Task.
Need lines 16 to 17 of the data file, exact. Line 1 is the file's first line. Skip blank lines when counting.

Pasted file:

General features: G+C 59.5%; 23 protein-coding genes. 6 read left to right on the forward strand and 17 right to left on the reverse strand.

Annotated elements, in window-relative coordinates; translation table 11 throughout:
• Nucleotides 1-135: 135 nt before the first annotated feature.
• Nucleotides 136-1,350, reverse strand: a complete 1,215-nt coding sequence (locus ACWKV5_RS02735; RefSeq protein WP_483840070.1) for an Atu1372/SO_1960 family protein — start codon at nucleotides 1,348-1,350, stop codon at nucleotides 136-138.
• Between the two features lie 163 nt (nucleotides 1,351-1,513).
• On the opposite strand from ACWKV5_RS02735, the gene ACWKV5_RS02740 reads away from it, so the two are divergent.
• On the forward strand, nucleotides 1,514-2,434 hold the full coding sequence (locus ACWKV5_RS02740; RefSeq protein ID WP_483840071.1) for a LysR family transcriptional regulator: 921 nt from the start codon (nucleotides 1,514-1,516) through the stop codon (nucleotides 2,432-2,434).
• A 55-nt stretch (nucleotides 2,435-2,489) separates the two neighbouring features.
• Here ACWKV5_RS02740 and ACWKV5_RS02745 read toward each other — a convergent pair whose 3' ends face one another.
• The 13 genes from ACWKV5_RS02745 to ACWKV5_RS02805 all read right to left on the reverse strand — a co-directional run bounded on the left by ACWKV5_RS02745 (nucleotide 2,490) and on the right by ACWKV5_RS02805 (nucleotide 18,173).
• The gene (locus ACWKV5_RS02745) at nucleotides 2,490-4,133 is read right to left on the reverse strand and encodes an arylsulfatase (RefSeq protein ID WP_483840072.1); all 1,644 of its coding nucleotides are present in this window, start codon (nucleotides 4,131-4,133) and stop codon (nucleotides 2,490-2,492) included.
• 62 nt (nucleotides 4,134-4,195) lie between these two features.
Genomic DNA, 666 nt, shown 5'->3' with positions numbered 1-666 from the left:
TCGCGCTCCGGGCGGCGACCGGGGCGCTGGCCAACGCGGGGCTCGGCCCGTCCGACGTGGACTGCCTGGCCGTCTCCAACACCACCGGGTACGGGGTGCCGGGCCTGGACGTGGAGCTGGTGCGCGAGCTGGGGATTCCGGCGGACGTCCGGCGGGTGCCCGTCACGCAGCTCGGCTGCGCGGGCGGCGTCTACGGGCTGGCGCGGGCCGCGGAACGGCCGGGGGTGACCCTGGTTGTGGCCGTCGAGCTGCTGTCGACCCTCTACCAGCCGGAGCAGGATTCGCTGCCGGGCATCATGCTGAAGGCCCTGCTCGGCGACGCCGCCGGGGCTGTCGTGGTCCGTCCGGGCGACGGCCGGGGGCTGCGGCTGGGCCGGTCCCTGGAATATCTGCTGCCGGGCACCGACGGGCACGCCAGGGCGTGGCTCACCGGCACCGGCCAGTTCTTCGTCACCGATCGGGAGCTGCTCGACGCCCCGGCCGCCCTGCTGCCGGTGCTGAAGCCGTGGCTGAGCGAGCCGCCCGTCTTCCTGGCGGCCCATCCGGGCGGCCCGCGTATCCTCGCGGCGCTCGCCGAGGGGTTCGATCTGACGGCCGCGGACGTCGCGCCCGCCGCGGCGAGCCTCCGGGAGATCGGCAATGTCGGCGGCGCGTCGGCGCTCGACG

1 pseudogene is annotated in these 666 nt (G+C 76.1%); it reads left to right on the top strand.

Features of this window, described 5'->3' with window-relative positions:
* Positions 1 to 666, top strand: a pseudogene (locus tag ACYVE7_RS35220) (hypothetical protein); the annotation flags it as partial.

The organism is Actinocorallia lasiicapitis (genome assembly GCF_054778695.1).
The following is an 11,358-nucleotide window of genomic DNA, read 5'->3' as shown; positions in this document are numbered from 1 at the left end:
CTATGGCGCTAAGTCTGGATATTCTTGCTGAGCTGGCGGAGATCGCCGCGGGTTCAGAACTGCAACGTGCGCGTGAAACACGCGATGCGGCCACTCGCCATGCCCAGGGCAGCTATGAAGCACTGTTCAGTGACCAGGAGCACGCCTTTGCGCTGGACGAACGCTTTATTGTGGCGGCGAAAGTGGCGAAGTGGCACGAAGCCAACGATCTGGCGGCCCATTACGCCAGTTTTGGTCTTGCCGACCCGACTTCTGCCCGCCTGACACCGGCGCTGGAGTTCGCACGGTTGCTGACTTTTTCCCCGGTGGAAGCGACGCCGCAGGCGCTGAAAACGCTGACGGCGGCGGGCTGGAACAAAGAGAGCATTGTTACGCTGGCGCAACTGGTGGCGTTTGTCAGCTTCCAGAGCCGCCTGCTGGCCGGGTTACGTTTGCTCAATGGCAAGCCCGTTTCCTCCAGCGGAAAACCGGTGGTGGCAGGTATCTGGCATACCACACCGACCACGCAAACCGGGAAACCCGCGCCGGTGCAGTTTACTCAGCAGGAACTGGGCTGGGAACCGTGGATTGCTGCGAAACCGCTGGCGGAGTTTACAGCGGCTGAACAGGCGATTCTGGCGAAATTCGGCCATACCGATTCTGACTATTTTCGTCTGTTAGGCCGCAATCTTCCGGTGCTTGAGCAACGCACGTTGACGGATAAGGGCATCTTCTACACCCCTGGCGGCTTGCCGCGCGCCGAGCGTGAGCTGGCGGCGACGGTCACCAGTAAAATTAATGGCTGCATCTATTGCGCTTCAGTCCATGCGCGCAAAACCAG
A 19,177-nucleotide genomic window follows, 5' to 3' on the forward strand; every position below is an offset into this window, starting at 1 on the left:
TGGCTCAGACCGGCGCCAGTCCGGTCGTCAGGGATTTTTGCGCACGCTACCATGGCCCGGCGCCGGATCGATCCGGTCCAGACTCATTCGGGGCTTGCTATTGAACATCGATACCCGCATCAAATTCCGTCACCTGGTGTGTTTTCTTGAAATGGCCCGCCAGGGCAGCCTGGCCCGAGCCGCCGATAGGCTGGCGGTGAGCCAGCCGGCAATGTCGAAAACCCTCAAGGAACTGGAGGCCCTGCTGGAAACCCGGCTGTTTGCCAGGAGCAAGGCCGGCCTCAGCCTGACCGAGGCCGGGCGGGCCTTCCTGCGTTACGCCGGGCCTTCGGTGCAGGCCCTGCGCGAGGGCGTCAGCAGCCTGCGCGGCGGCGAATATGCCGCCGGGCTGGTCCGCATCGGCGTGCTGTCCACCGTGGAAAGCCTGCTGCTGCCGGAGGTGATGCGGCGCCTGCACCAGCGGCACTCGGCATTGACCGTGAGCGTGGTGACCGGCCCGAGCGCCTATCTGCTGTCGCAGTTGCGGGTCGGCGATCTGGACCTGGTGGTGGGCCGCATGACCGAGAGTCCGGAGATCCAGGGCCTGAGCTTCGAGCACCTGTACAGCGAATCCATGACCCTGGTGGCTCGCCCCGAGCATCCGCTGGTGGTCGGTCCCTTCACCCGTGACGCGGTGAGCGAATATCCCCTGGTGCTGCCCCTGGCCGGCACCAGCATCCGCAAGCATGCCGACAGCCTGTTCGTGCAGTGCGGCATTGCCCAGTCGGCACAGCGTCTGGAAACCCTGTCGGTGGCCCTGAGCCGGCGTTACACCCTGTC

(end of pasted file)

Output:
Features of this window, described 5'->3' with window-relative positions:
* Positions 1 to 666, top strand: a pseudogene (locus tag ACYVE7_RS35220) (hypothetical protein); the annotation flags it as partial.